How To Avoid Pinkwashing and Charity Scams During Pinktober
October marks the month that’s annually designated as Breast Cancer Awareness Month. We’ve come to call it Pinktober. As many different organizations aim to promote support for breast cancer research and prevention efforts, the color pink will continue to crop up in unexpected places. T-shirts, jewelry, cosmetics and even some kitchen appliances get a rosy makeover this time of year.
While these month-long disease awareness campaigns are intended to help elevate support among the general public while also increasing donations to the various charities that fund research or aspects of patient care, some unscrupulous characters prey on people’s fears to generate income for themselves. The Better Business Bureau reports that it “has found pink products ranging from lint rollers to teddy bears.” Such products often carry a “shop for the cure” label or other marketing imagery or language that leads consumers to believe that by buying the product, they’re helping cure breast cancer.
“Nothing makes me more mad than to see scammers trying to profit from Pinktober,” says Debbie Sardone, the founder of the cancer nonprofit Cleaning for a Reason. “Consumers really need to do their homework. Just because a product is pink or there’s a pink ribbon on a website, it doesn’t mean the money is going to the right place.”
The problem isn’t necessarily with the products themselves: The issue is what happens after the consumer buys them. Although many products clearly denote “the amount they contribute to charities on the packaging … other products make only vague claims, or they require consumers to mail in proof of their purchase before donations can be made,” the BBB reports.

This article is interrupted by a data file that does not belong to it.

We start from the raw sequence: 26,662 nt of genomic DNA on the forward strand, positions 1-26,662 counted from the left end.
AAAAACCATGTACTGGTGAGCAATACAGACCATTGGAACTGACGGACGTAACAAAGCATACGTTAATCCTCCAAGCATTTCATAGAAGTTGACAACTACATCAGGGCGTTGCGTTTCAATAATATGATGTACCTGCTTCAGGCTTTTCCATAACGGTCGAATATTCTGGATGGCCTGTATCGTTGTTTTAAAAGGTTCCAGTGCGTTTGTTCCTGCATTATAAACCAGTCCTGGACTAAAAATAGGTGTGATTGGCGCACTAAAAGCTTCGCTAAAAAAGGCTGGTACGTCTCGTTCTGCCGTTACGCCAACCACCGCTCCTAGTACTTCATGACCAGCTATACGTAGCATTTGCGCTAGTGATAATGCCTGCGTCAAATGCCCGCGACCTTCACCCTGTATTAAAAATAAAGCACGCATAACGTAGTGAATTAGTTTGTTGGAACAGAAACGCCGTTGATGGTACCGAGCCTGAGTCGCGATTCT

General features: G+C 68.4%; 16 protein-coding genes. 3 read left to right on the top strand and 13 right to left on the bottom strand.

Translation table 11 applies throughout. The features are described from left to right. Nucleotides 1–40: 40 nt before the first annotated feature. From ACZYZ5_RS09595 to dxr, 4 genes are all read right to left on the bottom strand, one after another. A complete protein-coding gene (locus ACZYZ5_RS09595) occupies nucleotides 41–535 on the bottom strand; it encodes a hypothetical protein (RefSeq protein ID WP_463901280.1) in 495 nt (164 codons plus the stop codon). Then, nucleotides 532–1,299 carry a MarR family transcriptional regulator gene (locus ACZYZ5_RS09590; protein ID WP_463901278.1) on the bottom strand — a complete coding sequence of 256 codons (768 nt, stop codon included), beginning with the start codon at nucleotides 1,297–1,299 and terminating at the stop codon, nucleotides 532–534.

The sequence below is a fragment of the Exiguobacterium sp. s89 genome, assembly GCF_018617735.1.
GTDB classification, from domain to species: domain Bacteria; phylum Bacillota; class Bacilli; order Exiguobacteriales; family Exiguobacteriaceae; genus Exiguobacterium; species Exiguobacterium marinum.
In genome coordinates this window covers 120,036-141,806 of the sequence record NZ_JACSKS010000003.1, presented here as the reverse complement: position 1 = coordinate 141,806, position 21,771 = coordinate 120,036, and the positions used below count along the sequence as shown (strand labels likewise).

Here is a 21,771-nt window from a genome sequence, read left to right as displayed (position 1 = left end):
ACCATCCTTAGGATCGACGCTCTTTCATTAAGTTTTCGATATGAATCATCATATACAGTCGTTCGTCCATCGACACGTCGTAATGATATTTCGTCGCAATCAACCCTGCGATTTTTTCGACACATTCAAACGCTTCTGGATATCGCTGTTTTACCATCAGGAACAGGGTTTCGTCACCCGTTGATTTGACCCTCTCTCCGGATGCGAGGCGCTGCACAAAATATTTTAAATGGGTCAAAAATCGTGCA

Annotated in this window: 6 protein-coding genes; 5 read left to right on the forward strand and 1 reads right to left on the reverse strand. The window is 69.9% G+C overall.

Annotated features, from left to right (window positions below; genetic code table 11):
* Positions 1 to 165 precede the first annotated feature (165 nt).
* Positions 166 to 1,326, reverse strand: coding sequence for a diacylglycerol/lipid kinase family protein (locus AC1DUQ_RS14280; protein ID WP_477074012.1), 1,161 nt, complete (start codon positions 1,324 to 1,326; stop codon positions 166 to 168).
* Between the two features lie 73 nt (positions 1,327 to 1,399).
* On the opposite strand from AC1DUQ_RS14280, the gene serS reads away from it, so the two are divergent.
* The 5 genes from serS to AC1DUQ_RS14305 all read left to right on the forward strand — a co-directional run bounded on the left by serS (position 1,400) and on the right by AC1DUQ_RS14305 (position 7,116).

Sandra Miniutti, vice president of marketing for Charity Navigator, a nonprofit that evaluates and rates charities and nonprofit organizations, says in a video posted on its website that “you might be surprised that much less will go to charity when you ‘shop for the cure’ as opposed to donating directly to a respected breast cancer organization.”
This is a problem that’s grown in recent years as the commercialization of disease awareness has increased. Dr. Sagar Sardesai, assistant professor of medicine at the Stephanie Spielman Comprehensive Breast Cancer at the Wexner Medical Center of Ohio State University, says, “I think [raising awareness of breast cancer] started out with a very good intention,” but in some situations, the push towards ever more “cause marketing” means that money can end up somewhere consumers don’t expect it to or supporting outright scams.
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